Romney may be a level headed guy, and a voice of reason for the party (he’s not insane and comes across credibly), but the fact he wants to force feed his religious beliefs on the rest of us, is troubling to me.

For example, I read over a decade ago about a mother of three who attended his church while he was governor of Massachusetts; she had been six months pregnant. She had complications with the pregnancy and her doctor told her if she has the baby, she will most certainly die (90% chance).

Romney found out and and confronted the women at Church with her parents at her side. He then lambasted her for having the audacity to consider an abortion at that time. Romney supposedly said, “why should you have it easier than any other women, what your doing is heresy.

Well, my only thoughts quickly shifted to the audacity of Romney injecting himself into another person health decisions; especially when it’s life and death. This women was a mother of three. If she died giving birth, what about the fact that her three living kids that would be without a mother for life? Yet, for a man who will never have to make a decision like that for himself, it truly angered me.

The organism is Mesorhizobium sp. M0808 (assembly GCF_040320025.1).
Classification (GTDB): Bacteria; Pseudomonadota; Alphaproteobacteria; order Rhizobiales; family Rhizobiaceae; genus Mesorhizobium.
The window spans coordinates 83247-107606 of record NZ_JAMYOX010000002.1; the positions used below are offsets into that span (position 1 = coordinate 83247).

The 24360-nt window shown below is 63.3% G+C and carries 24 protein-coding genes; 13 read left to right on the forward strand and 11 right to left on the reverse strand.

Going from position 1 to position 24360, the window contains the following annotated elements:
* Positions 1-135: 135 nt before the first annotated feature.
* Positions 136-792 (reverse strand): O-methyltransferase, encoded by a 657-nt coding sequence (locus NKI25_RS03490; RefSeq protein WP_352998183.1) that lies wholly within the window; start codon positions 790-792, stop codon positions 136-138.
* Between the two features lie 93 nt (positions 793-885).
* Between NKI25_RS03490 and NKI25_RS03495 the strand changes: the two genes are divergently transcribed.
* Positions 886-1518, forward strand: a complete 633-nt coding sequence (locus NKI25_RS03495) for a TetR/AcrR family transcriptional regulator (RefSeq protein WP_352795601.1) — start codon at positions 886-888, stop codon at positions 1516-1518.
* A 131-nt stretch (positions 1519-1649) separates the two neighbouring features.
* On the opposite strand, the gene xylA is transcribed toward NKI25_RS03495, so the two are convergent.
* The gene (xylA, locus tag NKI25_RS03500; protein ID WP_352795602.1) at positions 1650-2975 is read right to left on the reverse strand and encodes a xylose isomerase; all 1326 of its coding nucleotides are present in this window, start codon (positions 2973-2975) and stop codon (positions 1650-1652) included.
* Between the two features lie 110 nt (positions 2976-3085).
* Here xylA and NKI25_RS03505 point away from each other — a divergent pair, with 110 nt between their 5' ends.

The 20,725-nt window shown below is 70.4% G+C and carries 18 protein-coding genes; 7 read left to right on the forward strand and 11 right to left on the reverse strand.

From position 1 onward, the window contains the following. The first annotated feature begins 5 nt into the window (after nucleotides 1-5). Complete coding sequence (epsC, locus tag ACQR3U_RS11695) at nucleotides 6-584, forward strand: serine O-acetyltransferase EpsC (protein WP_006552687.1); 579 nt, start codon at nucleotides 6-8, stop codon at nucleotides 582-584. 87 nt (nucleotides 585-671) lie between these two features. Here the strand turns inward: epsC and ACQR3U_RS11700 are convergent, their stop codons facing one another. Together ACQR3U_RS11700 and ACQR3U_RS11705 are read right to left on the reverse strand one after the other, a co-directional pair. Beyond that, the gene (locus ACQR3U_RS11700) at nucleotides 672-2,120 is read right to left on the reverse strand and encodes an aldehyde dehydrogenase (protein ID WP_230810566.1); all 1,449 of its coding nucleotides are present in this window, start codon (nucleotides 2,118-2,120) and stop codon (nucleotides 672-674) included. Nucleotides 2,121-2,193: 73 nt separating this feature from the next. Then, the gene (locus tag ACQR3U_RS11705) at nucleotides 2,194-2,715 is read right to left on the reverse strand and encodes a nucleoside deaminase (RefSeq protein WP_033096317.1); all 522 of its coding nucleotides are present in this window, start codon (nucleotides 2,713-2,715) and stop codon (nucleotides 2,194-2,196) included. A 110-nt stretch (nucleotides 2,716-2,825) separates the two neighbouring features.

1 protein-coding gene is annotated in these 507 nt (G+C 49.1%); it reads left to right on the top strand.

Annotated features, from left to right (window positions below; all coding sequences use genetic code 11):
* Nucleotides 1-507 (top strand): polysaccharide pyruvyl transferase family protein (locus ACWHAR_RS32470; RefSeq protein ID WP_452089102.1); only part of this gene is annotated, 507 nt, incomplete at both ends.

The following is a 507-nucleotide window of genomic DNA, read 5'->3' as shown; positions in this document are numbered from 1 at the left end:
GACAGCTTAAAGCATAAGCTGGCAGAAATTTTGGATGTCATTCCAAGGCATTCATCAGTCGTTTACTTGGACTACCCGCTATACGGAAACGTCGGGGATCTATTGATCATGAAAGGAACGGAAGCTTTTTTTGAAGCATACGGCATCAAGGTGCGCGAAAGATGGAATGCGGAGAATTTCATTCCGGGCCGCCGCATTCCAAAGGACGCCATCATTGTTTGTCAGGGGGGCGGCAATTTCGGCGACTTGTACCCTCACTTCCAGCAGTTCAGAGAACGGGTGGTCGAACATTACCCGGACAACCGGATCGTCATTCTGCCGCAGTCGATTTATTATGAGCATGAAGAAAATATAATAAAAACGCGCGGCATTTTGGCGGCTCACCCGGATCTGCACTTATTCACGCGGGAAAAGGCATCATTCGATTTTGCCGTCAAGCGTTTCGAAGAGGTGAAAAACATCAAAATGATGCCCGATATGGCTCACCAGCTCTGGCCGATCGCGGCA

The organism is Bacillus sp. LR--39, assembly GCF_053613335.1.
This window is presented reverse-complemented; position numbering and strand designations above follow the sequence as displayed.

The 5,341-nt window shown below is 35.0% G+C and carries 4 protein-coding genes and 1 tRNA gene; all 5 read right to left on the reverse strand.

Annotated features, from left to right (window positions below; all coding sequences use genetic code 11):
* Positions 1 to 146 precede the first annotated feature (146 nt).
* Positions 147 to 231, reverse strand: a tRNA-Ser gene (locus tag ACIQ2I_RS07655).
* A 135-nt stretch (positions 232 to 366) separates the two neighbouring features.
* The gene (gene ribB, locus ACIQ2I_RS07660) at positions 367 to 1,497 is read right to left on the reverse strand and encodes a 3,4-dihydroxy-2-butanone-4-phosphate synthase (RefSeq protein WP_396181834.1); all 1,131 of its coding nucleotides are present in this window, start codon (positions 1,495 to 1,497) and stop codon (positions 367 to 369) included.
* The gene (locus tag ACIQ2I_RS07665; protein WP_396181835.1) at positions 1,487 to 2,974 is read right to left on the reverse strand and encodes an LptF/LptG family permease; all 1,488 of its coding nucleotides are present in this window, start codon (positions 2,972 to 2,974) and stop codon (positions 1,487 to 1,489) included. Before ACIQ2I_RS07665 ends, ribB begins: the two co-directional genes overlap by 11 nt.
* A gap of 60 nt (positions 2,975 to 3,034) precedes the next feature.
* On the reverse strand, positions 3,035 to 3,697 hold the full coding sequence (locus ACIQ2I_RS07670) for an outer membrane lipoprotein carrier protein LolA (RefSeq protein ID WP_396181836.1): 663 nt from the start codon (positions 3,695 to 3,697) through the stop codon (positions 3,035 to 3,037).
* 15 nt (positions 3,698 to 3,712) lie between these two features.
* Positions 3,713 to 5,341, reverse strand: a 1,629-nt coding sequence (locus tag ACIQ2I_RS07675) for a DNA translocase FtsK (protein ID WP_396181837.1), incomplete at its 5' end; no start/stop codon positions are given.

That said, I’m glad Romney has finally found Jesus. He’s been awfully quiet about TurDville destroying military readiness. He’s been quiet about the shenanigans in Washington taking place within his party. And he’s been quiet about the hypocrisy and sycophancy of his colleagues.

And only now when he is retiring, we finally hear his true viewpoints. Sorry Mitt, you’re a day late and a dollar short.

So, again, I have no love lost for this man ,as he stood by and did almost nothing for all these years as his party and this nation has been ripped apart at the seams.